Board Member Profile - Sarah Hickey
What do you do in Japan?
I am head of the marketing department at Japan’s leading importing company for premium spirits, craft beer and mixers, Whisk-e. My main role is to lead a team to develop brands to grow in the Japanese market by creating solid business plans which ensure that all activation’s across the line are aligned with the brands strategy, budget and business goals. In addition, I am working alongside the top management in developing the organisation’s vision, mission, strategic planning goals, brand portfolio and human resources. Next month I will launch a webpage in English and Japanese which aims to introduce places to drink in Japan, with a big focus on Tokyo. This is the first of its kind and a personal project I have wanted to execute for so long, so I am very much looking forward getting this active online! Stay tuned… @gotoDRINK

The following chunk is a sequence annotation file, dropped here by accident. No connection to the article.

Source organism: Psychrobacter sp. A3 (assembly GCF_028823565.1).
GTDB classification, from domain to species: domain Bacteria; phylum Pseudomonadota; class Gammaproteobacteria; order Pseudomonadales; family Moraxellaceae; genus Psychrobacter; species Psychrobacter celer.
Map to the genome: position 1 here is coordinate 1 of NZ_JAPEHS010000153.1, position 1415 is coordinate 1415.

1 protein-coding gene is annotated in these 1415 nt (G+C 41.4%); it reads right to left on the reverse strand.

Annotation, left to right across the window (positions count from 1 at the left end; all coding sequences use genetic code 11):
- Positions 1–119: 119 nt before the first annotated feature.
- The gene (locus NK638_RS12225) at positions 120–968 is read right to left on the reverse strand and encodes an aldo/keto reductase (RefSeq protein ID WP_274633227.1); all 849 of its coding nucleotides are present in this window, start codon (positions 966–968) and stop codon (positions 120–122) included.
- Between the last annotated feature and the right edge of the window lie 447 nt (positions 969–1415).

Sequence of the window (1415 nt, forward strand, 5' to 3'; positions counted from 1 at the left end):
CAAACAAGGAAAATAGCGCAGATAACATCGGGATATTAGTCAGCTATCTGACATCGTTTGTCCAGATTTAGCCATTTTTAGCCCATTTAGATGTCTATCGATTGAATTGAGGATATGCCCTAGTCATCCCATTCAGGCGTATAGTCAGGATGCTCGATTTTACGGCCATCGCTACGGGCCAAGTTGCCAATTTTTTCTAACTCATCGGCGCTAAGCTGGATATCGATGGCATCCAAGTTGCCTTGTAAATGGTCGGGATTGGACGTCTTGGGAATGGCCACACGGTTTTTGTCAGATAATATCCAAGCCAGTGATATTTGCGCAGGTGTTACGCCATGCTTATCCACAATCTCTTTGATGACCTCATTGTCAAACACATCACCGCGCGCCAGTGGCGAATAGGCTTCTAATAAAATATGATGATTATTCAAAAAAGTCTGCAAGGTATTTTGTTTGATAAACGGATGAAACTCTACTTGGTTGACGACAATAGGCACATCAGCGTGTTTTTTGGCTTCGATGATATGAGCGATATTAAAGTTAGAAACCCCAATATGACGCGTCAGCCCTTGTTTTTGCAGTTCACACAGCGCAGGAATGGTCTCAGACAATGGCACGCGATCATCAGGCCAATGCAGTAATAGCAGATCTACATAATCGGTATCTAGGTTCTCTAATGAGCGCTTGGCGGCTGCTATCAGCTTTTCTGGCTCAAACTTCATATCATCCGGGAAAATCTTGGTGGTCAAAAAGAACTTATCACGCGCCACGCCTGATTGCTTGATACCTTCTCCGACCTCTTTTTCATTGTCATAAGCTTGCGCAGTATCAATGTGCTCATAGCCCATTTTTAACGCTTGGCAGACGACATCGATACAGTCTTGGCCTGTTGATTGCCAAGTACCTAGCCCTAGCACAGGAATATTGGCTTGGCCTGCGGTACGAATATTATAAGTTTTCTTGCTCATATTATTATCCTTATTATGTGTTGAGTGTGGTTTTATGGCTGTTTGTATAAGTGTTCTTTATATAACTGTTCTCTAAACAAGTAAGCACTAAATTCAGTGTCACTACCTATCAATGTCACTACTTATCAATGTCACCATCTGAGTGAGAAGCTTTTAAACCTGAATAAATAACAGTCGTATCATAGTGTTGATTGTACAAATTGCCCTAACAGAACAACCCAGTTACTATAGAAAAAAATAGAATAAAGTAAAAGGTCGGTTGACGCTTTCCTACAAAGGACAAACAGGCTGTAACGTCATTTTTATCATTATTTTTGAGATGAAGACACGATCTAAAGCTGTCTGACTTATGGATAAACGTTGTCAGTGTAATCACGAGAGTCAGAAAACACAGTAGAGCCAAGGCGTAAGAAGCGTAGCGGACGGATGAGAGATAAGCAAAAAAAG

Tell us about your background?